The Flaws of Marcus Brutus in Julius Caesar by Shakespeare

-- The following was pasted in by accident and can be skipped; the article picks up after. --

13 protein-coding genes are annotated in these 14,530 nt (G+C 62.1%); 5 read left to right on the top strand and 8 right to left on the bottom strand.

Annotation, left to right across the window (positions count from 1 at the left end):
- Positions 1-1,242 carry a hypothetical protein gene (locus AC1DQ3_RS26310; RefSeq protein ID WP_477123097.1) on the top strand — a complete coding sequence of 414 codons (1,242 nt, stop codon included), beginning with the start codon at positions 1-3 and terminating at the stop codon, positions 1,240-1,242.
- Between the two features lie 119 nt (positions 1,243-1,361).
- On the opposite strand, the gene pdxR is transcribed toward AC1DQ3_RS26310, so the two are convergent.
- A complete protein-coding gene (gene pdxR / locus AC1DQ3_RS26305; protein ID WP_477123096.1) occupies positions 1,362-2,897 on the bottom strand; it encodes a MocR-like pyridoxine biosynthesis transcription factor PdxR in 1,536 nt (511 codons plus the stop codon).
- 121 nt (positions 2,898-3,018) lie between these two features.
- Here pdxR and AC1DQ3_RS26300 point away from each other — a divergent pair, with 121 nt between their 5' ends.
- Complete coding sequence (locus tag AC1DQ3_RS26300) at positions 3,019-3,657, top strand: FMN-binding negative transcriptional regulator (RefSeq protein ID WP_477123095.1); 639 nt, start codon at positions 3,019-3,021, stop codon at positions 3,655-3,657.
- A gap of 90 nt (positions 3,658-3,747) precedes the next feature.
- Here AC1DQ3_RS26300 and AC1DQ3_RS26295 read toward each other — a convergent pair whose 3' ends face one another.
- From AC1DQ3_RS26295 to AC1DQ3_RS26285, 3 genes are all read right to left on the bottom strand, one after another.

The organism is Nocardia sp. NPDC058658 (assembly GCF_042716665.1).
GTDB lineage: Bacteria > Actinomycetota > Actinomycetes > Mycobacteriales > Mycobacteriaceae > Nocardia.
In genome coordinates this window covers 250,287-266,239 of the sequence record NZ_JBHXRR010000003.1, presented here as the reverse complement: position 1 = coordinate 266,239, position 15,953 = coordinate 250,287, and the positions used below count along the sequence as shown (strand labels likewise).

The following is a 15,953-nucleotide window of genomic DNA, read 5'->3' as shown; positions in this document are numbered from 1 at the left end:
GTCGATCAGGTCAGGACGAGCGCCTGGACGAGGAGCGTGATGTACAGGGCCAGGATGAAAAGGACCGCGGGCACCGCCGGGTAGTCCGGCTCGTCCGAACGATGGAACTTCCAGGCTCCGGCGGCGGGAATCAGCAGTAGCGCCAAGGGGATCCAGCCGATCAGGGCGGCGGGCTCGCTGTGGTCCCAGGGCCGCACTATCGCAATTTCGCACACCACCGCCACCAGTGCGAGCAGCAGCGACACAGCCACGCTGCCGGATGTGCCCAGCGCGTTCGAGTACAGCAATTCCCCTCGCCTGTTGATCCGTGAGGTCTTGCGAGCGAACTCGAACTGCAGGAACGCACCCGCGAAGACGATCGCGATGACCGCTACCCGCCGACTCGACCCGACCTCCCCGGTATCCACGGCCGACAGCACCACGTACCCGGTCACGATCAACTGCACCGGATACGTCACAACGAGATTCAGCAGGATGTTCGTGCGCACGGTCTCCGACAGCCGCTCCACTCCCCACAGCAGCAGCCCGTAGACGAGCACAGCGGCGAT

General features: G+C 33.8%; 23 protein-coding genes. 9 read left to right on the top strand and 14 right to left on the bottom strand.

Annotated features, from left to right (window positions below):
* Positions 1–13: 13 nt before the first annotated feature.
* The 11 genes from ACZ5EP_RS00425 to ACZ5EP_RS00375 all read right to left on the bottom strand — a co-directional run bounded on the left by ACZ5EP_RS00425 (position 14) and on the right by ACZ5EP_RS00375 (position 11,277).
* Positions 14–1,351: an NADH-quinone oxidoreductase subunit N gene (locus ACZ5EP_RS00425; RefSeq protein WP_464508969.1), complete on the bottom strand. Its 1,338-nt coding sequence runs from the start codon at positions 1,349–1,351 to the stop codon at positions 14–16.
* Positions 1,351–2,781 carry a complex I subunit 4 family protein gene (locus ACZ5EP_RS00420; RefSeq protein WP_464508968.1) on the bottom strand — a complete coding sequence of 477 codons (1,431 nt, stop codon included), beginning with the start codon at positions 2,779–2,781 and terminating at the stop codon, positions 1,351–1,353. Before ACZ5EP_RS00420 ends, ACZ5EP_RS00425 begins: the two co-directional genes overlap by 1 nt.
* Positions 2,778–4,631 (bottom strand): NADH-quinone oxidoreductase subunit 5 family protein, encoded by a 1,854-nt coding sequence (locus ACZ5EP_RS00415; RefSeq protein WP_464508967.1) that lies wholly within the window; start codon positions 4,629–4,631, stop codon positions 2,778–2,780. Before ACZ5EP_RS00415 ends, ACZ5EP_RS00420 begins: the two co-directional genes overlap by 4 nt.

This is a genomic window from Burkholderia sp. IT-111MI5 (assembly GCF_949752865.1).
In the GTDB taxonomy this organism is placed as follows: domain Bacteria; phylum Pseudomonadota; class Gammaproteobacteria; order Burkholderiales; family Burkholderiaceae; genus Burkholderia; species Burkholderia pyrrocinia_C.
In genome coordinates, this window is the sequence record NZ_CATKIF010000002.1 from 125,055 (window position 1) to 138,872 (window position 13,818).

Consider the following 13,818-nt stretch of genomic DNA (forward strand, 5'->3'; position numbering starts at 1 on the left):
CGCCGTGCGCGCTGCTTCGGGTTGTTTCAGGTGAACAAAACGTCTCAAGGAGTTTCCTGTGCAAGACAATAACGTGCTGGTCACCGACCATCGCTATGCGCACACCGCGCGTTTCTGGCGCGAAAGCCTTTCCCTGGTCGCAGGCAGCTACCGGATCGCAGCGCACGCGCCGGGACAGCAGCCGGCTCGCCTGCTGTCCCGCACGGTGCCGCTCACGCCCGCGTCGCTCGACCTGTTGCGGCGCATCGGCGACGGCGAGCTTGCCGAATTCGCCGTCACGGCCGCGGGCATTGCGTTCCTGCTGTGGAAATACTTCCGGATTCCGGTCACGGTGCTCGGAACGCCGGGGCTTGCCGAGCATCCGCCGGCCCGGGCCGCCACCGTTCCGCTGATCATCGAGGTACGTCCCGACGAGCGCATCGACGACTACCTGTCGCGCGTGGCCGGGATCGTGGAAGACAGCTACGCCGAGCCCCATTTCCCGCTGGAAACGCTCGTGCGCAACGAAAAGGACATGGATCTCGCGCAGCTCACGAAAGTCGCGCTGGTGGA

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The Flaws of Marcus Brutus in Julius Caesar by Shakespeare Brutus' tragic flaw was the conflict between his emotions and actions pitted against his Stoic philosophy. The killing of Caesar conflicted with his stoic values. In result of Brutus' flaw, it led to his tragic death. Brutus was a stoic, a person who remains calm and self-controlled and appears to be indifferent to pleasure and pain. That was his philosophy. In Act II Scene 1, Cauis says, " I am not sick if Brutus have in hand/Any exploit worthy the name of honor" (374). In the same scene, Cassius states, "No man here/But honors you; and everyone doth wish/You had but that opinion of yourself/Which every noble Roman bears of you." Cassius believed that Brutus would have provided an honorable front for his own selfish deeds. Brutus was a man who cared more about the power of Rome than the people of Rome. This is how he justified murdering Caesar. Brutus admitted that he killed for the wrong reasons and the killing was justified. He came across as a moral snob who disliked debate or compromise and always insisted on getting his own way. His pride caused him to dismiss Cicero, a potential rival, even though Cicero was the greatest orator of the times. In his refusal to accept his human limitations, Brutus was as vain and ambitious as Caesar. Another element to Brutus' name of stoic was the depth of his emotion of Portia's death. In his argument with Cassius, Brutus is reduced to a squabbling child. Perhaps he was mad with grief over the death of his wife, as seen in Act III Scene III, " No man bears sorrow better, Portia is dead" (413). In the end, he took his own life, in violation of his stoic philosophy. "Do so; and not let no man abide this deed but we the doers." (384) Here in Act III, Brutus appears high-minded, but his principles did not seem to prepare him for dealing with a corrupt world. Despite the honorable thoughts conspirators may have had toward Brutus, he was was plagued with stoicism and loved Rome more than Caesar, which leaded to Caesar's death. Lastly, the consequence of failing Stoic philosophy was the death of Brutus. In Act IV, Scene II, Caesar's ghost haunts Brutus. "Thy evil spirit Brutus." Caesar's ghost was a representation of Brutus' guilt.
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